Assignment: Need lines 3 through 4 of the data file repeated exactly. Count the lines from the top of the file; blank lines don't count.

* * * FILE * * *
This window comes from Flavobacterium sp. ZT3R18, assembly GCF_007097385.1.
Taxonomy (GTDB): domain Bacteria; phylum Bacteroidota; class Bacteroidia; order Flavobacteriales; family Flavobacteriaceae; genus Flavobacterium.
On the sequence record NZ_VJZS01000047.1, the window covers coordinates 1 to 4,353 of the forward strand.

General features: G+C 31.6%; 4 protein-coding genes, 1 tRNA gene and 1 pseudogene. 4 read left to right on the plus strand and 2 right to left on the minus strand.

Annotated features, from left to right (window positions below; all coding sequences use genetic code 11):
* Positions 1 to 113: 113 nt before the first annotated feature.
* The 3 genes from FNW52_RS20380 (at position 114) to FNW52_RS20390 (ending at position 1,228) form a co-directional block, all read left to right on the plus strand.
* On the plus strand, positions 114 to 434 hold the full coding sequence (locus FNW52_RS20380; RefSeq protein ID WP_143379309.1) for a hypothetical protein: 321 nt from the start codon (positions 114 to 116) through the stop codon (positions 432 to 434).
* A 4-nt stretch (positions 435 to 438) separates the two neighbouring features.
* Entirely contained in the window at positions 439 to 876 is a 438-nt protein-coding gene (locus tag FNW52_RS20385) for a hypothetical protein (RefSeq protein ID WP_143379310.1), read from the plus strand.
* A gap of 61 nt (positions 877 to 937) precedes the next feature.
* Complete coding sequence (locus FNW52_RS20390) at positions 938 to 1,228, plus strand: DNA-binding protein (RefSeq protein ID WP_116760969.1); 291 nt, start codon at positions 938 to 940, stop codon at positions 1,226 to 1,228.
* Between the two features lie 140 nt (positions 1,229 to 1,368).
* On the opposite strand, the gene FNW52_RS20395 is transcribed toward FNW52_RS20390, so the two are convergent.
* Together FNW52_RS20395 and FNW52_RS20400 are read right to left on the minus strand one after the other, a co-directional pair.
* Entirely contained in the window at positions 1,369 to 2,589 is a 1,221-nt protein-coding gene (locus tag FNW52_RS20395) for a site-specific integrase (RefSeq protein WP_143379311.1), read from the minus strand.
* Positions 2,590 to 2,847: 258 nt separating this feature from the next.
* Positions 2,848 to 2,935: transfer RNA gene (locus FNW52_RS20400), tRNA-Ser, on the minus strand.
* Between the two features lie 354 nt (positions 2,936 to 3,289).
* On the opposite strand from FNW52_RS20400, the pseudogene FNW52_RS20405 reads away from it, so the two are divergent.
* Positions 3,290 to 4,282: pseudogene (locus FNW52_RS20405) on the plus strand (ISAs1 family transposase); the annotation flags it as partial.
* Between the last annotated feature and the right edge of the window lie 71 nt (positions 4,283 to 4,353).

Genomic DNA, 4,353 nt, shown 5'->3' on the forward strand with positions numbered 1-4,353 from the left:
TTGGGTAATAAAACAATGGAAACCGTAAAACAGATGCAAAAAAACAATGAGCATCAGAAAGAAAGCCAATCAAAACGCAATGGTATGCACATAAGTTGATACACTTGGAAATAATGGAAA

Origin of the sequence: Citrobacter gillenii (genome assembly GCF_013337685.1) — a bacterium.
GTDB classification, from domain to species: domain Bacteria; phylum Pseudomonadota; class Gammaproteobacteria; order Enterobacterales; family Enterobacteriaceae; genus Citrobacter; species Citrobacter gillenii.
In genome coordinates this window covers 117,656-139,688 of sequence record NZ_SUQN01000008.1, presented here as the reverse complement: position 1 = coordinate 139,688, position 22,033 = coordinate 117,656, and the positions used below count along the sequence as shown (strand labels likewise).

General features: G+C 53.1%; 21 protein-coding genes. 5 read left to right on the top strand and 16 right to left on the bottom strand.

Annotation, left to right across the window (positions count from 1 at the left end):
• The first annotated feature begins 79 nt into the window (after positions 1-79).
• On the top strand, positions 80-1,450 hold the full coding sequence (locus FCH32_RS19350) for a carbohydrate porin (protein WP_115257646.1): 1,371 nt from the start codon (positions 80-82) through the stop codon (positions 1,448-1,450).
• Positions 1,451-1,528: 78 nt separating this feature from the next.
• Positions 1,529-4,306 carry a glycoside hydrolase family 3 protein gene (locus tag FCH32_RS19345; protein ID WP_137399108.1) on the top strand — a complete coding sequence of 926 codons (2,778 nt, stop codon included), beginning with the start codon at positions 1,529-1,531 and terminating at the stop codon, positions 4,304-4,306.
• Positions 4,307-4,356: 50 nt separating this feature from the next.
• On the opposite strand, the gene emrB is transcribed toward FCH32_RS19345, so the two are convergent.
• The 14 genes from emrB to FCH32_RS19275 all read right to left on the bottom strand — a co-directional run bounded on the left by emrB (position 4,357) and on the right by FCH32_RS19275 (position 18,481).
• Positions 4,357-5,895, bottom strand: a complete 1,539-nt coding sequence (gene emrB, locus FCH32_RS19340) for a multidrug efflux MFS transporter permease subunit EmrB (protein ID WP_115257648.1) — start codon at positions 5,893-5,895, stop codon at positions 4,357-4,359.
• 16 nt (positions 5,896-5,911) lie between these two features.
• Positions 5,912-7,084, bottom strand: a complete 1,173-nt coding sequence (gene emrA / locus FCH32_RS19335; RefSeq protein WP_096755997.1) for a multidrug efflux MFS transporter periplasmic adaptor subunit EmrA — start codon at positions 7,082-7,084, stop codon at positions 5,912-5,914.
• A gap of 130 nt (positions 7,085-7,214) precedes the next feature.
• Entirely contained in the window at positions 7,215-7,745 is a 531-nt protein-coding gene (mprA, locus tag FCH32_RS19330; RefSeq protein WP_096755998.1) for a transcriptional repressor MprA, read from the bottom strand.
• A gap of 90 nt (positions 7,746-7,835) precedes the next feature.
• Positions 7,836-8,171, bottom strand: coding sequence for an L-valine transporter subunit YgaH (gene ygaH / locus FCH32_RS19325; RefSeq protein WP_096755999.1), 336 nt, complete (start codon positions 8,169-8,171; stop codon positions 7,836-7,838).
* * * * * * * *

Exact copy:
On the sequence record NZ_VJZS01000047.1, the window covers coordinates 1 to 4,353 of the forward strand.

General features: G+C 31.6%; 4 protein-coding genes, 1 tRNA gene and 1 pseudogene. 4 read left to right on the plus strand and 2 right to left on the minus strand.